• your travel is as part of the response to the COVID-19 outbreak, including the provision of aid
  • your travel is essential for the conduct of critical industries and business (including export and import industries)
  • you are travelling to receive urgent medical treatment that is not available in Australia
  • you are travelling on urgent and unavoidable personal business
  • you are travelling on compassionate or humanitarian grounds
  • your travel is in the national interest.

An exemption may apply if you aren't normally resident in Australia.

You are considered ordinarily resident in a country other than Australia if international movement records show that you’ve spent more time outside Australia than inside for the last 12 to 24 months. You do not need to carry a paper record of your movements with you. If required, Australian Border Force officers at airports can check your movement records in Departmental systems.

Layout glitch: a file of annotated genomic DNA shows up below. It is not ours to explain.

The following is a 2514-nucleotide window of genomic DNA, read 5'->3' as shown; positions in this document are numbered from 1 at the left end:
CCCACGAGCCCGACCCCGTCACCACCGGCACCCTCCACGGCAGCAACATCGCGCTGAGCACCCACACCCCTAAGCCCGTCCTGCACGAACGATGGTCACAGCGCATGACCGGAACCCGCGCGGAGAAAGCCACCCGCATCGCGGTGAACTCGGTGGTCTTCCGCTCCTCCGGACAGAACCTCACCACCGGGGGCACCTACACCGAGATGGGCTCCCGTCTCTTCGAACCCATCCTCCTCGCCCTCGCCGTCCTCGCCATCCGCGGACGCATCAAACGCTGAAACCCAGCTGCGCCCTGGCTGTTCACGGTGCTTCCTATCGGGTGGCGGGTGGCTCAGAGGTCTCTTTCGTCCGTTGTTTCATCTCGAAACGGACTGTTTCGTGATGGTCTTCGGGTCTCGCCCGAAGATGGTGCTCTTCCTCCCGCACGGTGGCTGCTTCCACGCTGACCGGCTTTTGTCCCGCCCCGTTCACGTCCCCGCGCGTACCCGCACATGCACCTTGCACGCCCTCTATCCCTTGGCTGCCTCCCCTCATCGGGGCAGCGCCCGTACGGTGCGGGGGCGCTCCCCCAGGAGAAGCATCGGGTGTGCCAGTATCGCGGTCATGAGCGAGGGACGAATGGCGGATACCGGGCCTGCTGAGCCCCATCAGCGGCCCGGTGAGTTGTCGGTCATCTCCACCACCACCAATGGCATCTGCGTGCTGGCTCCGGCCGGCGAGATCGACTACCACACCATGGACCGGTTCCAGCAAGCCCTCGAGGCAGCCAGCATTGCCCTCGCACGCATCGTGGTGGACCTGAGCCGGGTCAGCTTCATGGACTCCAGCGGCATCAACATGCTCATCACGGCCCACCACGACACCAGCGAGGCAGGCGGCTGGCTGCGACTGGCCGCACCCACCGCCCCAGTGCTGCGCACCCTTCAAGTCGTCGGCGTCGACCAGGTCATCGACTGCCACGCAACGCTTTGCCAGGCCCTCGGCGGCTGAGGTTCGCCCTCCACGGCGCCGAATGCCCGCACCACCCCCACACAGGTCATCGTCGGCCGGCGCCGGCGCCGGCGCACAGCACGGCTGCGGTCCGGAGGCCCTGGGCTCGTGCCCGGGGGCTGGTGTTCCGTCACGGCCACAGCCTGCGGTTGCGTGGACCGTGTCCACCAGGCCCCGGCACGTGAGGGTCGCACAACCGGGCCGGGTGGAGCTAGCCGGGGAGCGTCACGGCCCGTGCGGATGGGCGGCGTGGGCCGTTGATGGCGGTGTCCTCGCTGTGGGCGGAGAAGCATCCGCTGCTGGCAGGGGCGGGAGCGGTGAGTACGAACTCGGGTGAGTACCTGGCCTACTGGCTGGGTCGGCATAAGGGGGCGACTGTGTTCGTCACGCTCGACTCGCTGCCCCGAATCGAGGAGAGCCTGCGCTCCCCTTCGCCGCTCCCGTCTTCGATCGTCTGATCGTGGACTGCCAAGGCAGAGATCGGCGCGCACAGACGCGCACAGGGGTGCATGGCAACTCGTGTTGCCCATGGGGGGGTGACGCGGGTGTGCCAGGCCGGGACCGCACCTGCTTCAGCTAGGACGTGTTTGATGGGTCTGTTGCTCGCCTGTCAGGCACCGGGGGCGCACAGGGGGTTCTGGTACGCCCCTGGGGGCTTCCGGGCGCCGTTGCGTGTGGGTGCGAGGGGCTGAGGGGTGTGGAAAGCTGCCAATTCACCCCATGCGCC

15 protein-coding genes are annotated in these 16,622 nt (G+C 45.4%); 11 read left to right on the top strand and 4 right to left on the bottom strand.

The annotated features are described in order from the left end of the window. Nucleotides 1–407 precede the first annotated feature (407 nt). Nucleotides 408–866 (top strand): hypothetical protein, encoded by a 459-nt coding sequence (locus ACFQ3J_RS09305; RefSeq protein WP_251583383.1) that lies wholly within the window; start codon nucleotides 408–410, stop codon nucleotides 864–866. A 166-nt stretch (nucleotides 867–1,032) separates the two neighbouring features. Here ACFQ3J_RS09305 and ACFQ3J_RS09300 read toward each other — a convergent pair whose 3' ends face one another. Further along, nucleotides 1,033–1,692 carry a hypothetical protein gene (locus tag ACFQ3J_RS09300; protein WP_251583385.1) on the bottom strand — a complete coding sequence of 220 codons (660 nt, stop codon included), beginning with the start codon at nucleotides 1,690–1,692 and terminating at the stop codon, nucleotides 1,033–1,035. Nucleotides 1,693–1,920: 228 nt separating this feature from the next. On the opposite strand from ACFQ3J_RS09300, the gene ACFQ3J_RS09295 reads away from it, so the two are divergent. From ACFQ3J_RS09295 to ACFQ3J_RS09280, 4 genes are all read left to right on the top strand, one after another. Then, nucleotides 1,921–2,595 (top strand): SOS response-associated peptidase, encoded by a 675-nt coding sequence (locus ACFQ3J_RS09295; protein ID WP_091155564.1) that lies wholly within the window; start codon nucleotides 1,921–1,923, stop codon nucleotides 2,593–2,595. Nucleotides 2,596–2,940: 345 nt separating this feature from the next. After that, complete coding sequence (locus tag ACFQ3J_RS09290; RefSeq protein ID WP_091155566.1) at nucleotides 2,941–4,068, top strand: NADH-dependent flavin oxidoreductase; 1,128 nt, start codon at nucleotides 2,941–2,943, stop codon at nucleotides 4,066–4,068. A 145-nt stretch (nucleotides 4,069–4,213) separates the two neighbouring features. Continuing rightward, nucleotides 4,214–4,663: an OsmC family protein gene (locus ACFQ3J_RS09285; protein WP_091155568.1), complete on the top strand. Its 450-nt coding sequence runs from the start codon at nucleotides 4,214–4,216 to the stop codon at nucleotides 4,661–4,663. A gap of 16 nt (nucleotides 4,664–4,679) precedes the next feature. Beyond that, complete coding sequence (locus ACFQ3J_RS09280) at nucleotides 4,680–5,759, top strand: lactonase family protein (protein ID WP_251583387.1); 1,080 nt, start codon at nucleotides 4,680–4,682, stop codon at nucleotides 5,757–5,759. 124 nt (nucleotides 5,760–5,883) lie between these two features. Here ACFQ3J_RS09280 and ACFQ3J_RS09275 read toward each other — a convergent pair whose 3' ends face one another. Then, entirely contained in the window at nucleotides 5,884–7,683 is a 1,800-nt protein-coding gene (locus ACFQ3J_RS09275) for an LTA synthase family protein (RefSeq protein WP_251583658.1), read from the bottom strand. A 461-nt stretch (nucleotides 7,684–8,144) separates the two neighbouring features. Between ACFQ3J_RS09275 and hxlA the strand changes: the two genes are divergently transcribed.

If you have not spent more time outside Australia than inside for the last 12 to 24 months, but still consider yourself to be ordinarily resident in another country, you can submit a request for a travel exemption.

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    Further down, seems like dual citizens can argue to leave evidence that you are a dual national or hold a valid visa for another country and au.usembassy.gov/covid-19-information Dual citizens can apply for exception.
    – cde
    Commented Jul 10, 2020 at 8:25